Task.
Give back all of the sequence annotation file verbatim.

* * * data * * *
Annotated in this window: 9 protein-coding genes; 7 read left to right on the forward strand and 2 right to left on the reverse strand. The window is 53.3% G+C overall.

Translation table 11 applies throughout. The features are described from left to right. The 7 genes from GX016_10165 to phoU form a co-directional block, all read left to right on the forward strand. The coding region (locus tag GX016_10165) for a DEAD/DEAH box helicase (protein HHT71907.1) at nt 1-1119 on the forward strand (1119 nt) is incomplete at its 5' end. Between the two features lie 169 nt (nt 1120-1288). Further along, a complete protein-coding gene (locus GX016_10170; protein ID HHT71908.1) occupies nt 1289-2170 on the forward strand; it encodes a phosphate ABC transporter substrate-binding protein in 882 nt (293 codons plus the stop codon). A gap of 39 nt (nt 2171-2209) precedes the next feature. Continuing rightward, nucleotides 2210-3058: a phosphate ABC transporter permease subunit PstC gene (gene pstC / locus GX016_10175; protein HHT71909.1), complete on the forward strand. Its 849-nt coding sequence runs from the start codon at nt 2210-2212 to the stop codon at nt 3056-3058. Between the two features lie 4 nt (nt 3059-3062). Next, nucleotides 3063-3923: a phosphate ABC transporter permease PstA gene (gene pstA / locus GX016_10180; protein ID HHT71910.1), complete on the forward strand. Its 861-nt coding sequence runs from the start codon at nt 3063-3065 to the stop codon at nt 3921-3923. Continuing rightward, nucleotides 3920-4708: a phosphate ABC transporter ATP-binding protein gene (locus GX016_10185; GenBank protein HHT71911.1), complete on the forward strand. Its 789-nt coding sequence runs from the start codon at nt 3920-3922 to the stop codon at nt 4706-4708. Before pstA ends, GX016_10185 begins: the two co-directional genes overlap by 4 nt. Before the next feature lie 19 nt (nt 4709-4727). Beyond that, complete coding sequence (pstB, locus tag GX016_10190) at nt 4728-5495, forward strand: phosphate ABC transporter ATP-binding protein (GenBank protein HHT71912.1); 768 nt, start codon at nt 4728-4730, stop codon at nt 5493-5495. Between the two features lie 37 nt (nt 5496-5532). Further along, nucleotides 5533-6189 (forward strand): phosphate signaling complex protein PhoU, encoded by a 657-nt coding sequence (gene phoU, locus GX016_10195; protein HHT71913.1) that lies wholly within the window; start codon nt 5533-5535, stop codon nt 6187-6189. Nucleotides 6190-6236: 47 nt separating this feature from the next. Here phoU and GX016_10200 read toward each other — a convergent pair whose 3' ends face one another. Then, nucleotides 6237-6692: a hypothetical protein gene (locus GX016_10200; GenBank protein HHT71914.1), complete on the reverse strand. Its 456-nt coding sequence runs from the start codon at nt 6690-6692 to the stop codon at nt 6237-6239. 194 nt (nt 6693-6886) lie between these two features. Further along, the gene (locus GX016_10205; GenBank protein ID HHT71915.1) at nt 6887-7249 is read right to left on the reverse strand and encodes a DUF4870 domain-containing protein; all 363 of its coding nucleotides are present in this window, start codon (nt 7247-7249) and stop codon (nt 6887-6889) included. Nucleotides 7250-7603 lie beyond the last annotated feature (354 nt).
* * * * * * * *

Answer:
Annotated in this window: 9 protein-coding genes; 7 read left to right on the forward strand and 2 right to left on the reverse strand. The window is 53.3% G+C overall.

Translation table 11 applies throughout. The features are described from left to right. The 7 genes from GX016_10165 to phoU form a co-directional block, all read left to right on the forward strand. The coding region (locus tag GX016_10165) for a DEAD/DEAH box helicase (protein HHT71907.1) at nt 1-1119 on the forward strand (1119 nt) is incomplete at its 5' end. Between the two features lie 169 nt (nt 1120-1288). Further along, a complete protein-coding gene (locus GX016_10170; protein ID HHT71908.1) occupies nt 1289-2170 on the forward strand; it encodes a phosphate ABC transporter substrate-binding protein in 882 nt (293 codons plus the stop codon). A gap of 39 nt (nt 2171-2209) precedes the next feature. Continuing rightward, nucleotides 2210-3058: a phosphate ABC transporter permease subunit PstC gene (gene pstC / locus GX016_10175; protein HHT71909.1), complete on the forward strand. Its 849-nt coding sequence runs from the start codon at nt 2210-2212 to the stop codon at nt 3056-3058. Between the two features lie 4 nt (nt 3059-3062). Next, nucleotides 3063-3923: a phosphate ABC transporter permease PstA gene (gene pstA / locus GX016_10180; protein ID HHT71910.1), complete on the forward strand. Its 861-nt coding sequence runs from the start codon at nt 3063-3065 to the stop codon at nt 3921-3923. Continuing rightward, nucleotides 3920-4708: a phosphate ABC transporter ATP-binding protein gene (locus GX016_10185; GenBank protein HHT71911.1), complete on the forward strand. Its 789-nt coding sequence runs from the start codon at nt 3920-3922 to the stop codon at nt 4706-4708. Before pstA ends, GX016_10185 begins: the two co-directional genes overlap by 4 nt. Before the next feature lie 19 nt (nt 4709-4727). Beyond that, complete coding sequence (pstB, locus tag GX016_10190) at nt 4728-5495, forward strand: phosphate ABC transporter ATP-binding protein (GenBank protein HHT71912.1); 768 nt, start codon at nt 4728-4730, stop codon at nt 5493-5495. Between the two features lie 37 nt (nt 5496-5532). Further along, nucleotides 5533-6189 (forward strand): phosphate signaling complex protein PhoU, encoded by a 657-nt coding sequence (gene phoU, locus GX016_10195; protein HHT71913.1) that lies wholly within the window; start codon nt 5533-5535, stop codon nt 6187-6189. Nucleotides 6190-6236: 47 nt separating this feature from the next. Here phoU and GX016_10200 read toward each other — a convergent pair whose 3' ends face one another. Then, nucleotides 6237-6692: a hypothetical protein gene (locus GX016_10200; GenBank protein HHT71914.1), complete on the reverse strand. Its 456-nt coding sequence runs from the start codon at nt 6690-6692 to the stop codon at nt 6237-6239. 194 nt (nt 6693-6886) lie between these two features. Further along, the gene (locus GX016_10205; GenBank protein ID HHT71915.1) at nt 6887-7249 is read right to left on the reverse strand and encodes a DUF4870 domain-containing protein; all 363 of its coding nucleotides are present in this window, start codon (nt 7247-7249) and stop codon (nt 6887-6889) included. Nucleotides 7250-7603 lie beyond the last annotated feature (354 nt).